Illidan2
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Question 15. I attempted to use simultaneous equations to do this as I couldn't see another way at the time. However, my answer is wrong. I am trying to figure out what went wrong here.

Is it impossible to use simultaneous equations here for some reason unbeknownst to me?
Did I make a mistake with the algebra?

I'm just trying to figure out what went wrong by doing this.

Photos of the textbook, and my attempt, are included below.
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RDKGames
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(Original post by Illidan2)
Question 15. I attempted to use simultaneous equations to do this as I couldn't see another way at the time. However, my answer is wrong. I am trying to figure out what went wrong here.

Is it impossible to use simultaneous equations here for some reason unbeknownst to me?
Did I make a mistake with the algebra?

I'm just trying to figure out what went wrong by doing this.

Photos of the textbook, and my attempt, are included below.
Can't see the photos.
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Illidan2
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My apologies. Here you go:

https://imgur.com/a/Qy1HH7A
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Illidan2
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I am fairly confident that my method was probably an extremely unnecessarily arduous one, but it was the only one I could think of at the time and i'd hoped it would work nonetheless. Can simultaneous equations not be used in this way? My intention was to find a value for sin x and cos x that is consistent with both original equations, then plug this into the double-angle formulae cos^2(x)-sin^2(x). Unless my algebra manipulation is the problem, my method does not appear to be valid for a problem such as this.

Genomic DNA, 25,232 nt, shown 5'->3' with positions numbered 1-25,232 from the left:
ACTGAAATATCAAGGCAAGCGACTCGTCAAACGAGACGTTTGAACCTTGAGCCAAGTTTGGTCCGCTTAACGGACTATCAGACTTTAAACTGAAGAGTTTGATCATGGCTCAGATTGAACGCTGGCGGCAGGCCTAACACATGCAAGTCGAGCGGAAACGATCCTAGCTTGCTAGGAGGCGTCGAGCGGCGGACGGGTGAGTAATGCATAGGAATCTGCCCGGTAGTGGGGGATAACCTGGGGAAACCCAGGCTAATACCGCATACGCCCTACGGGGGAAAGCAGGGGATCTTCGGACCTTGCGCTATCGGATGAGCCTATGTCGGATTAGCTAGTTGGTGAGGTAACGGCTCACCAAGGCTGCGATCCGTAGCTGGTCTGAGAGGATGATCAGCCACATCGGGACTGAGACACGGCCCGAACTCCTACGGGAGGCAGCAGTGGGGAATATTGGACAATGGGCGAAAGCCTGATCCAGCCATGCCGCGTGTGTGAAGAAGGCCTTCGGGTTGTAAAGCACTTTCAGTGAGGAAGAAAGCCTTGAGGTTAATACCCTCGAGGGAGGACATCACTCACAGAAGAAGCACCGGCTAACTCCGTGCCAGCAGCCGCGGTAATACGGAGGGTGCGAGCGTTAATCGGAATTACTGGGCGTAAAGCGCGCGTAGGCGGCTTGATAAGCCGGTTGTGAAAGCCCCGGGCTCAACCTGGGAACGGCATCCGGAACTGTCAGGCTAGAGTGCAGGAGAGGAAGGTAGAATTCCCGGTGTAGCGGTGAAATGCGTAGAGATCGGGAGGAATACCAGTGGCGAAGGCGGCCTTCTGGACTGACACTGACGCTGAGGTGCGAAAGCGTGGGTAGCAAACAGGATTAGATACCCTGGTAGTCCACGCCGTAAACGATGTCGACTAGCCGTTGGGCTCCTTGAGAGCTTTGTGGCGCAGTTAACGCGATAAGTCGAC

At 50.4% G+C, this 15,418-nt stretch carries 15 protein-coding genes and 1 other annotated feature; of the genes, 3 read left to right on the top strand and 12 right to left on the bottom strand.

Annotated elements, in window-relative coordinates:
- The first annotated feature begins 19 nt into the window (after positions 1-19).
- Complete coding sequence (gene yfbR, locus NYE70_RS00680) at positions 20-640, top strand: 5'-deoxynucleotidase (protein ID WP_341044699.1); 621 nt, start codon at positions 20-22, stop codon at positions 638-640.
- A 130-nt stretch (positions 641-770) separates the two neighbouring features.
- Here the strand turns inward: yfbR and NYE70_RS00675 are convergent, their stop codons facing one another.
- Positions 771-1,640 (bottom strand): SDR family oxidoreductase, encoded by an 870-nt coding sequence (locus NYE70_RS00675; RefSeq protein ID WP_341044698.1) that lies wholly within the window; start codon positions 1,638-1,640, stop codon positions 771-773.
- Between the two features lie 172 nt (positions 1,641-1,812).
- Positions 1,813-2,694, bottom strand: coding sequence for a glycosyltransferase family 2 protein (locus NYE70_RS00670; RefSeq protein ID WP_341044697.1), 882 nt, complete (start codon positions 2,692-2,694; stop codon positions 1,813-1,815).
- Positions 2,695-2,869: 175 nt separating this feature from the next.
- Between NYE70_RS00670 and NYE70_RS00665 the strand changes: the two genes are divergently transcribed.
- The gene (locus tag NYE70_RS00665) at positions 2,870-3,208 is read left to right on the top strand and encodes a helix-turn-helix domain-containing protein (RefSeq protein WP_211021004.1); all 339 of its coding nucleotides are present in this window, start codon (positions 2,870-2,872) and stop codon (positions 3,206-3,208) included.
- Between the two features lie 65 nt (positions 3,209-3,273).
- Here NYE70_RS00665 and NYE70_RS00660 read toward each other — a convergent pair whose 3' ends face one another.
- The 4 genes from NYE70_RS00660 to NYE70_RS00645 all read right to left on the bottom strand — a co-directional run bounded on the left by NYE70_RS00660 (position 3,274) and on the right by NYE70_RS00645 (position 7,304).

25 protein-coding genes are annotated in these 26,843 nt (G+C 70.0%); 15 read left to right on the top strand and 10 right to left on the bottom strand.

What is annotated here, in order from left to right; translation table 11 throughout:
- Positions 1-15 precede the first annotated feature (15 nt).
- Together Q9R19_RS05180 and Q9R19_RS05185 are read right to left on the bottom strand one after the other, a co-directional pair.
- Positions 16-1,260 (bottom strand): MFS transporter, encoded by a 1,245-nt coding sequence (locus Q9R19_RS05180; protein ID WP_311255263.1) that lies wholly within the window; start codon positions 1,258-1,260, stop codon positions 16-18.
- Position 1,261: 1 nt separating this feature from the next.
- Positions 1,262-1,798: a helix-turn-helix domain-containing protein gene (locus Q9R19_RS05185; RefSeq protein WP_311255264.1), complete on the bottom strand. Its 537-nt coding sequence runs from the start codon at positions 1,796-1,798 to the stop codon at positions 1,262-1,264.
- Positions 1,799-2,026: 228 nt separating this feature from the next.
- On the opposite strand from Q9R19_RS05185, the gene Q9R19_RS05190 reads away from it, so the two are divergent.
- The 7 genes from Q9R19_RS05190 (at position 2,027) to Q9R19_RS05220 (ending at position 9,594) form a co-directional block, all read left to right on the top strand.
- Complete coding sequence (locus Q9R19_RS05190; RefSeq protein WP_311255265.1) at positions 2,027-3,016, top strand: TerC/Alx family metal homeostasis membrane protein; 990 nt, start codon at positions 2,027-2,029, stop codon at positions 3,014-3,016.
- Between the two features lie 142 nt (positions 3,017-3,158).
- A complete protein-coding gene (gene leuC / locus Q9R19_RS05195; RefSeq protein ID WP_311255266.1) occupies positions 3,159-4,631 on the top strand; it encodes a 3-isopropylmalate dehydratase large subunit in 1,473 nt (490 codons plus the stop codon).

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mqb2766
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cos(x) should be (m+n)/2.
sign wrong

You could just have done a difference of two squares
mn = cos^2 - sin^2
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Illidan2
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(Original post by mqb2766)
cos(x) should be (m+n)/2.
sign wrong
Ahh. I notice this now. Where I have it as cos x= (3m+n/2), I should have cos x=(m+n)/2, yeah. However, the solution to this problem is apparently "cos 2x=mn", meaning i'm still not anywhere close, especially as I have m^2 as part of my answer.
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Illidan2
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(Original post by mqb2766)
cos(x) should be (m+n)/2.
sign wrong

You could just have done a difference of two squares
mn = cos^2 - sin^2
Yes, I could have done a difference of two squares, but I did not notice at the time that I could. I am more concerned whether or not the method I thought of using is even valid in the first place, though.
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mqb2766
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(Original post by Illidan2)